WCCD celebrates Earth Day with tree seedling giveaway, Donations support conservation, education
The Woodford County Conservation District (WCCD) will again celebrate Earth Day with a tree seedling giveaway on Saturday, April 21, from 10 a.m. to 4 p.m., at the Versailles Kroger.
Also during this Earth Day event, representatives of the Woodford County Extension Master Gardeners, Kentucky Division of Forestry and Buckley Wildlife Sanctuary will be available to answer questions about gardening, tree planting and the natural environment.
To support various activities and programs to improve the environment and aid environmental education, several local schools and community organizations have received WCCD donations and grants.
With a $500 donation from the WCCD, Southside Elementary School could again host a Science Day for its fourth-graders. Students learn about being good stewards of the Earth’s natural resources, said teacher Pam Shouse.
A $225 donation to Northside Elementary allows students and their families to plant raised flower beds at their school’s annual Spring Cleanup Day. Northside’s Lighthouse Team received a $500 donation to purchase flowers, plants and mulch for their school’s Spring Cleanup Day.
“Without their (the conservation district’s) help,” said Northside first-grade teacher Amy Gordon, “we wouldn’t be able to do all the projects that we would like to do.”
Besides the annual cleanup of Northside’s campus grounds on Saturday, she said students will create “Only One You” rocks (decorated to look like fish) to be placed around a tree in the school’s front yard. “We’re all in this together, but we’re all unique in our own way,” said Gordon of its visual message.
A group of ladies called the “Tree Sweater Gang” will make sweaters for trees at Northside. “The colors … are supposed to just make you happy,” said Gordon. “So we’re hoping to bring some of that color and cheer to Northside.”
Also at Northside Elementary, a $493.58 donation means kindergarten classes will have a new incubator to use for a science project that gives every student an opportunity to witness the life cycle. Students learn the benefits of raising chickens after witnessing chicks emerge from their fertilized eggs, the donation application stated.
A unique art project led by teacher Kellie Goff (and helped by a $250 WCCD donation for supplies) allows her students to learn how they can improve their planet.
The fourth-grade environmental club at Southside received a $320 donation for garden and Earth Day supplies to learn how they can promote conservation through recycling and by helping their environment.
Woodford County High School was awarded $1,000 to buy recycling bins for an initiative that involved students creating videos to educate and promote awareness about recycling.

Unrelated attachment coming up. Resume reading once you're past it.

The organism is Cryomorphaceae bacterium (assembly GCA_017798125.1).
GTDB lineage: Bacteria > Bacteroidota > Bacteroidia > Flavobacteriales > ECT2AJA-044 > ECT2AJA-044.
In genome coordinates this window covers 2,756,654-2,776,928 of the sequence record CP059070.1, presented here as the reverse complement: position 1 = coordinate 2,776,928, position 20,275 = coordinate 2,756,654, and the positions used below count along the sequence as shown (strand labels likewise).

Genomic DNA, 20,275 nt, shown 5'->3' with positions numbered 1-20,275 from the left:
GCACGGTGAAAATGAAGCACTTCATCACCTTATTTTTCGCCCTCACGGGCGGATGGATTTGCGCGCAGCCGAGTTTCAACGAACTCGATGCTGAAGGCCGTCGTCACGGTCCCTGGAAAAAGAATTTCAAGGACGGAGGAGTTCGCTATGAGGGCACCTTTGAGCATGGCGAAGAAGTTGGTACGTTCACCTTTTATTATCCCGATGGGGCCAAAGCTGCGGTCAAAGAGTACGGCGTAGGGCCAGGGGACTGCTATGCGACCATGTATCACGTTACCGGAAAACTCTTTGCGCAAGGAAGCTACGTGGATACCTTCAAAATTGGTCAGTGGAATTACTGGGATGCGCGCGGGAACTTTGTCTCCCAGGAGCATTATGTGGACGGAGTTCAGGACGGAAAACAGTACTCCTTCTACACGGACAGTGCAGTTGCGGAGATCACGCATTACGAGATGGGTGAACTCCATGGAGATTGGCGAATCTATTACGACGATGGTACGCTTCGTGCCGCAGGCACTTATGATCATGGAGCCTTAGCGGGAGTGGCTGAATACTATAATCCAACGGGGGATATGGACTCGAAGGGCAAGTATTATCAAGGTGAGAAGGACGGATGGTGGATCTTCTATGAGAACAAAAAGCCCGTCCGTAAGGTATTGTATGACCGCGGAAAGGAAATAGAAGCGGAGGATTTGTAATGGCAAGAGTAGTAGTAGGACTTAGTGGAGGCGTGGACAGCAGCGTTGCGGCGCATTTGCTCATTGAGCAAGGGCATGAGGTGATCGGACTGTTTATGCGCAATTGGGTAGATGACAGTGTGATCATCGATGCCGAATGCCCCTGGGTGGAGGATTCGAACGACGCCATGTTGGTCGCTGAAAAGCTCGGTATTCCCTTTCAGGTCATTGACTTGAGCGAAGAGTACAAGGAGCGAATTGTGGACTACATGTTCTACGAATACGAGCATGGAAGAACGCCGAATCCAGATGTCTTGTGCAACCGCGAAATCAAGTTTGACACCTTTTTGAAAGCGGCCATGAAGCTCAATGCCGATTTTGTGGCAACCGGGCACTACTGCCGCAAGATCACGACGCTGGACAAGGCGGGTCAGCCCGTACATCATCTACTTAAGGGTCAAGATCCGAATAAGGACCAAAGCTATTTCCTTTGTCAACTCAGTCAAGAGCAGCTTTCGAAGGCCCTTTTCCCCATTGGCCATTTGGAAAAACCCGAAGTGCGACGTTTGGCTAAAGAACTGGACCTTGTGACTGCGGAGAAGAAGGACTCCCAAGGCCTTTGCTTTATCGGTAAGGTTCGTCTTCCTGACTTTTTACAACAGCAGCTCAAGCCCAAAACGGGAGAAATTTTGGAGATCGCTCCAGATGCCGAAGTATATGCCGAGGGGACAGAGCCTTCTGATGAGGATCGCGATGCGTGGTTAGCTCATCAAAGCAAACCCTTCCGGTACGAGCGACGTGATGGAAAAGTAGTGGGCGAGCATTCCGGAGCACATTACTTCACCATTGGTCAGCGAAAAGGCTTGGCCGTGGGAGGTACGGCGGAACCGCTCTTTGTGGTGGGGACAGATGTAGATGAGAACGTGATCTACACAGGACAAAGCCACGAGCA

Northside Elementary received donations of $600.18 and $250 so 70 first-graders could visit Salato Wildlife Center and kindergartners could purchase supplies (soil, mulch and a birdfeeder) to maintain an array of gardening activities.
“We’ve always been interested in educating our youth,” said Peggy Carter Seal, vice chair of the WCCD board and chair of its education committee.
“Our donations to teachers is a way for them to do things within their classrooms and schools that will help to teach students about conservation – whether it be recycling, planting trees, hatching chicks … things that they might not otherwise be able to afford to do in their schools.” Grants were awarded to Friends of Walter Bradley Park ($500) to purchase pawpaw trees in support of ongoing efforts to make improvements to the Midway public park; Buckley Wildlife Sanctuary ($500) to replace dead ash trees at its entrance with flowers, flowering shrubs and trees; and the Woodford Heritage Committee received $500 to enhance the water flow and appearance of a spring at the Jack Jouett House historic site.
The Woodford County Conservation District also awarded agricultural/natural resources scholarships to Woodford County High School seniors Emma Cress ($3,000) and Breanna Hysell ($2,000).
Both students will continue their education in areas associated with conservation, but more importantly, each of them was a worthy candidate for the scholarship because of their high academic standing and community involvement, said Seal.
Teresa Currans, who taught at Huntertown Elementary School until her retirement in October, was named the WCCD Teacher of the Year. “She’s very deserving,” said Seal, a former second-grade teacher at Southside Elementary